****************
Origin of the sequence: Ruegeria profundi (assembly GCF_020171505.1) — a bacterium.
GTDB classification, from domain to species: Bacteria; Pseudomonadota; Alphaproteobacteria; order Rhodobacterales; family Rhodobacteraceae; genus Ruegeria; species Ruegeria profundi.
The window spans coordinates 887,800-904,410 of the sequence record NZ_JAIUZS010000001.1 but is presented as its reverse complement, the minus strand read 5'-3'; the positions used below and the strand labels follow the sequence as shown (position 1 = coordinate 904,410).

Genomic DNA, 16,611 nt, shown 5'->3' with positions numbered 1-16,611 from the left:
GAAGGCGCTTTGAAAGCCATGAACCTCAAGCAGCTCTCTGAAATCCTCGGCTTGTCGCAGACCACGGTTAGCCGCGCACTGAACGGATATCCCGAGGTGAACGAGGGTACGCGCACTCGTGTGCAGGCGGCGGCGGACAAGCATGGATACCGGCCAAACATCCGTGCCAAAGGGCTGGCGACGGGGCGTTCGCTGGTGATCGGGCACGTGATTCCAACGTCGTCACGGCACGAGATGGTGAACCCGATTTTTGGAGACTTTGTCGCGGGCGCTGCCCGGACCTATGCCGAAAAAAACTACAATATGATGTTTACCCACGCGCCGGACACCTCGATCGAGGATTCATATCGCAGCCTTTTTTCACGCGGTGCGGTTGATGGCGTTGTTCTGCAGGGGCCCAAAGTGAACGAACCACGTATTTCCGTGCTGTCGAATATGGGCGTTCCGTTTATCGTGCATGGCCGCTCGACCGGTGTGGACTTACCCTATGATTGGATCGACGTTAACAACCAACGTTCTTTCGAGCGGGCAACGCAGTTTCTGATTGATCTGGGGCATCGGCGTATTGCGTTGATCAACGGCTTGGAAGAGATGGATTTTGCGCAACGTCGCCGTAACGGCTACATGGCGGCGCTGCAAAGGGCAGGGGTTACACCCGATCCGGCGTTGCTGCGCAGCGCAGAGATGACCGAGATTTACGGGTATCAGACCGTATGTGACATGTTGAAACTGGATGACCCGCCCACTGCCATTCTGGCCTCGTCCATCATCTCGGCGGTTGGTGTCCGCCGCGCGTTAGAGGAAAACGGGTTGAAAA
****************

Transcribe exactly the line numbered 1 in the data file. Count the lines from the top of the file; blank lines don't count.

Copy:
Origin of the sequence: Ruegeria profundi (assembly GCF_020171505.1) — a bacterium.